Tuesday, May 13, 2014

The KBOOM Series

by Kurt Kesler

as featured in Super Serials


Kurt Kesler made a ton of levels spanning 1997-2001. KMEGA1 encompasses his vanilla works, comprised of KMETL, KBASE and KBRICK, and KHILLS were source port agnostic (limit-removing) maps. KBOOM is a bit more obvious; all of these levels were made to be played in Team TNT's then new Boom engine and use many of its extra editing features. Looking at the list on TNT's webpage here, I think Kesler took advantage of almost all of them. Deep water and faux-3D floors had been around in vanilla with some sector voodoo, but Boom explicitly supported these tricks. Other things like silent teleporters, scrolling floors, and translucence are neat effects that Kurt uses here and there. Well, he uses silent teleporters a lot.

The KBOOM levels are all fairly short compared to what I recall of his vanilla maps. They start out basically where KMETL_13 left off as far as design quality goes and then slowly improve. Looking at the dates, Kurt's usually frenzied production output slackens toward the end, adopting more refined design standards, and they definitely show in the finished products. He also leans toward a wider variety of fights, as opposed to big open area after big open area. Sometimes they're too cramped - KBOOM12 feels especially cheap in parts - but they all basically use the same gameplay style, so if you like one of Kesler's levels, you should enjoy them all.

Kesler was a big fan of Doom bases, and it shows, here. He mixes in some rugged terrain in most of the levels, but they're mostly tech-ish compounds, with a few castle maps mixed in for good measure. One of these (KBOOM_7) got "downgraded" to play in limit-removing ports when Kesler was brought to a crisis of conscience, presumably around the same time the KHILLS levels were created. He swung back to Boom, though, strongly and somewhat scathingly, carrying on for five more levels and a bonus, Beyond Death, which isn't part of the KBOOM series in name but certainly is in spirit.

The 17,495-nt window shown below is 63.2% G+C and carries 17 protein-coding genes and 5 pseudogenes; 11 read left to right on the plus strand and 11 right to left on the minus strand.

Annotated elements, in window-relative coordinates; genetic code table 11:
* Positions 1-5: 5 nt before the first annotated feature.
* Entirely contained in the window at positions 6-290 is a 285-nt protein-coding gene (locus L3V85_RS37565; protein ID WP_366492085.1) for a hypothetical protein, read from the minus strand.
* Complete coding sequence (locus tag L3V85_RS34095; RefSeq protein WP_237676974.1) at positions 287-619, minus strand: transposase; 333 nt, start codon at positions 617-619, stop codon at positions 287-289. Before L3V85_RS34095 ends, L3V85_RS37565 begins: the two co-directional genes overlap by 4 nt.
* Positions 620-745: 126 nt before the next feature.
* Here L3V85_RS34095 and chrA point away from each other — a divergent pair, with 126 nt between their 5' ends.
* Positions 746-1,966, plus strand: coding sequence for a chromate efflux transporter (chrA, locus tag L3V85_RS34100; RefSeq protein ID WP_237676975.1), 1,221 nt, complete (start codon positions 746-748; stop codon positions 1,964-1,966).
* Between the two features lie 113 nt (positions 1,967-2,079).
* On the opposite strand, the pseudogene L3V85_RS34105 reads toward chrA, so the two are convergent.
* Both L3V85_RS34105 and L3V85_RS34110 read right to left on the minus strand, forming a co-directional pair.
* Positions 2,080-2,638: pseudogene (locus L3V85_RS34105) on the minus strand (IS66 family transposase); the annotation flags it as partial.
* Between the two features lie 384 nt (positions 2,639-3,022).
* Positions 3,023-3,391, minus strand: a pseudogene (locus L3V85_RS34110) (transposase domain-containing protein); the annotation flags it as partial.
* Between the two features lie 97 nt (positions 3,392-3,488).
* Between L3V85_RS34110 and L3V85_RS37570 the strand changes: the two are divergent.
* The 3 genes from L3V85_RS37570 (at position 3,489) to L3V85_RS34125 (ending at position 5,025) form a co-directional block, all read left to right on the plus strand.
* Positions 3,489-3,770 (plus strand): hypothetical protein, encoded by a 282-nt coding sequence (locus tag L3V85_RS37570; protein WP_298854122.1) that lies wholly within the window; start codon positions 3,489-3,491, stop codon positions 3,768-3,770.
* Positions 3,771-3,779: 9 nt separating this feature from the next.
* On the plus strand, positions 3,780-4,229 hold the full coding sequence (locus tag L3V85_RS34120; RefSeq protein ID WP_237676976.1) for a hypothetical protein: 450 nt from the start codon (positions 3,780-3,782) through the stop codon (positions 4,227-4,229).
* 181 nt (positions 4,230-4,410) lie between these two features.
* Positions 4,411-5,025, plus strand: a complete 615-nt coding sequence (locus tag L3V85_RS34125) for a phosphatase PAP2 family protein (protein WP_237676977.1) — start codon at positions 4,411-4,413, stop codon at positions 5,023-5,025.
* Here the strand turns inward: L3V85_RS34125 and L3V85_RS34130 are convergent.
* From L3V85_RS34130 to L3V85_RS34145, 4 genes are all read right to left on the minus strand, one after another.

This is the closest map to Kesler's early style besides KBOOM_2, which is fitting as it was the first one made after Kurt ended his vanilla development. It's a base map with some munitions factory, some big ass rooms for hitscan crossfire, and a large outdoor rugged staircase that serves as the site of a showdown with one of his favorite Doom tropes, an enormous cloud of cacodemons.

Not an original Boom level - this is actually KMETL_13 (also found in KMEGA1) with some additional areas and effects. It's an indoor base map with an interesting tiered flow in the first area and commandos / sergeants lurking around every corner. One of the new areas, some machinery represented by a bunch of moving pillars, doesn't add much, but I like the conveyor belt room with the SSG.

Kesler takes things in a bit of a different direction with this base / castle / outdoors map. It's wide open and feels a bit empty but has a decent opening shootout and the finish in the eastern portion with the tech altar and Spiderdemon is pretty nice. Watch out for the pain elementals when you conquer the castle; all that open area gives them plenty of room to work their magic if left unchecked.

A very short outdoorsy castle map whose major feature is a nukage river that runs through it, carrying the first wave of monsters past you like a coked-up duck shoot. At the very least, Kesler shows that he can reuse space by transforming the opening area into another murdershow. Less apt players may be threatened by the Cyberdemon at the end, but vets will line themselves up for some BFG-bumping action.

This base map has some interesting use of deep water to create little microcosms you have to fight through as you progress through the level. There's also some nice swamp growth, I believe hacked up from some stock textures. The two major fights are a little monotonous, having to kill imps and hell knights as you make your way around the rim of the reservoir you just jumped into, but the second time forces you to deal with some mancubuses as well, creating a more engaging crossfire.